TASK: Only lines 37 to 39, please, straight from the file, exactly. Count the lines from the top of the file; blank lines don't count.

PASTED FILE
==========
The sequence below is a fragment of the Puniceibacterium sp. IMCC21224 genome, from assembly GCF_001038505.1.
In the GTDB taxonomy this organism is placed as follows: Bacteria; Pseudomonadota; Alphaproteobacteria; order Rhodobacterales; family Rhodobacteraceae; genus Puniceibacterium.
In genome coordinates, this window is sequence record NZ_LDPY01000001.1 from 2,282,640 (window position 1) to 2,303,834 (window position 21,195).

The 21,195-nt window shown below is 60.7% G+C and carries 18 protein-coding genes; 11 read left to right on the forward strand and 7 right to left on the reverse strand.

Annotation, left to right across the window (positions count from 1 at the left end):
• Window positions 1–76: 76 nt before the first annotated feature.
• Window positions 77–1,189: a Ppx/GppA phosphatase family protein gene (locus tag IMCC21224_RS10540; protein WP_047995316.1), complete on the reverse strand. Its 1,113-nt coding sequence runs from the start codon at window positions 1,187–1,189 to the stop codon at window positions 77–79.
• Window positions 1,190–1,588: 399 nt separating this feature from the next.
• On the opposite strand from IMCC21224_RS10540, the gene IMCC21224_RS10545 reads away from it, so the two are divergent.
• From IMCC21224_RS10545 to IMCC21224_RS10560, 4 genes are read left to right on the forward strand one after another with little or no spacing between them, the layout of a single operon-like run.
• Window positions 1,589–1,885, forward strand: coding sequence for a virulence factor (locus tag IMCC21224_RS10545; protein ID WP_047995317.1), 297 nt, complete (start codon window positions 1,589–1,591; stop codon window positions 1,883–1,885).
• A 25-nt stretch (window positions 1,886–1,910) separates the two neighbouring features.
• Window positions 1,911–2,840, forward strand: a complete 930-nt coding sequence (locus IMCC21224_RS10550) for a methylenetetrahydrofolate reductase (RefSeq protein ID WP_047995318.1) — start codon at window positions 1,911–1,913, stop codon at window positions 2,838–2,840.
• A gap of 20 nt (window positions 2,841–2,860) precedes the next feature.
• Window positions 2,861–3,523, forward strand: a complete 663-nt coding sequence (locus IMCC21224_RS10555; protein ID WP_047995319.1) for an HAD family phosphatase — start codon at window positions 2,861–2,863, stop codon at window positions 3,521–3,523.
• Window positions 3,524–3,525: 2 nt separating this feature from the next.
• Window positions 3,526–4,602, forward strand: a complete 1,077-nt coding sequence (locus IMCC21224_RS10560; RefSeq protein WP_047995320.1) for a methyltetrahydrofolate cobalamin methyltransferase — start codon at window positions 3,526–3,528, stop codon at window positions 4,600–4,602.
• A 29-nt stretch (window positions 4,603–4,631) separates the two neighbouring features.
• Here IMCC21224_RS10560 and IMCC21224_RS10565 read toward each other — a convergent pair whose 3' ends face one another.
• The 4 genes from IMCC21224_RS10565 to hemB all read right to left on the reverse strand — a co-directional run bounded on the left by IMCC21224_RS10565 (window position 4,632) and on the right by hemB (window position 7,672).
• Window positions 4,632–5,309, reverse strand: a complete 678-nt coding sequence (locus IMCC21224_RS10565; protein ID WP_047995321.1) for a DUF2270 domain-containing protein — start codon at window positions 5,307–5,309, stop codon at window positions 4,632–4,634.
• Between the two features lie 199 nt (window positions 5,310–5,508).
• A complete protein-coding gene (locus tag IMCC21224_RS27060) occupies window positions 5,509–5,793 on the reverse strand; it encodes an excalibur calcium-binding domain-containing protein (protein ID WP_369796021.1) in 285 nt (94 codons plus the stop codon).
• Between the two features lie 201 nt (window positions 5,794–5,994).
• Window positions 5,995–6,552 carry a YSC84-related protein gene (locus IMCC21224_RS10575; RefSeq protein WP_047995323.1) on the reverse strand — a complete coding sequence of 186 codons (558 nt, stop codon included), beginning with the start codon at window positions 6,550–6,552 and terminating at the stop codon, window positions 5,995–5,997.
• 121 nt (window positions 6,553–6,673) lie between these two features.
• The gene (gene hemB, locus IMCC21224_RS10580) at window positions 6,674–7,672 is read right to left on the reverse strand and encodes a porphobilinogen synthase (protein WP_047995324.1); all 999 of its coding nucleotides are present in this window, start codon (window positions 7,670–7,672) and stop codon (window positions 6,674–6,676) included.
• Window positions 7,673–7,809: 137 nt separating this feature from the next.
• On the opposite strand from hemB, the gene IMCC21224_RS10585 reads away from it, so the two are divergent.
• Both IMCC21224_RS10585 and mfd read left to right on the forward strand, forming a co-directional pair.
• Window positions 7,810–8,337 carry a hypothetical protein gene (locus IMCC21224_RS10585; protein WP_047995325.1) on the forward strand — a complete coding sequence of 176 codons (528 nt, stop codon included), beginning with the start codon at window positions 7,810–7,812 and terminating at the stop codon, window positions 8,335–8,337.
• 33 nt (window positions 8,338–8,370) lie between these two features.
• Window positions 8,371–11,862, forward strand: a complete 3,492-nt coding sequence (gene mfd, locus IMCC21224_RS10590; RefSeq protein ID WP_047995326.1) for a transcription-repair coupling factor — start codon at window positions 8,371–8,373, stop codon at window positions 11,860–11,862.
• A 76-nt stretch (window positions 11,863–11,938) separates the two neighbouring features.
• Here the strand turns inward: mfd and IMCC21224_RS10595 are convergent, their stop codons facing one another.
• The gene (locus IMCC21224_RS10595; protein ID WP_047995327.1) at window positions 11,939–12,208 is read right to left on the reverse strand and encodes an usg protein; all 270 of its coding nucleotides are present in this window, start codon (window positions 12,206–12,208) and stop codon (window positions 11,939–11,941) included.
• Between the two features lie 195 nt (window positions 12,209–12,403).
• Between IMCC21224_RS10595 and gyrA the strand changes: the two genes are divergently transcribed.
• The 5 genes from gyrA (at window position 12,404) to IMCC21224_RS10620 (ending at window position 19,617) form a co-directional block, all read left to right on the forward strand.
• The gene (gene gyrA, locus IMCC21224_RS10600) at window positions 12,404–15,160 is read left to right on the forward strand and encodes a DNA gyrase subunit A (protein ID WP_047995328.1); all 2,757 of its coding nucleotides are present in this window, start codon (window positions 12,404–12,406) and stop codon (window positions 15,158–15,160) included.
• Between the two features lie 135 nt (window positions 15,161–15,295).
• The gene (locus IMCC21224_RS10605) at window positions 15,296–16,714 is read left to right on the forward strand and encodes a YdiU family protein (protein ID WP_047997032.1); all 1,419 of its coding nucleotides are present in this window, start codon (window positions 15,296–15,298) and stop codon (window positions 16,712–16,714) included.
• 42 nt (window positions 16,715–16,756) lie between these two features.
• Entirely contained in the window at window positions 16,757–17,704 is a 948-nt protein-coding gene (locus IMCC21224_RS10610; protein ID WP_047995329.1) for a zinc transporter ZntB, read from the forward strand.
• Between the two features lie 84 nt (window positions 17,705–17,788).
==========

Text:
• Between the two features lie 195 nt (window positions 12,209–12,403).
• Between IMCC21224_RS10595 and gyrA the strand changes: the two genes are divergently transcribed.
• The 5 genes from gyrA (at window position 12,404) to IMCC21224_RS10620 (ending at window position 19,617) form a co-directional block, all read left to right on the forward strand.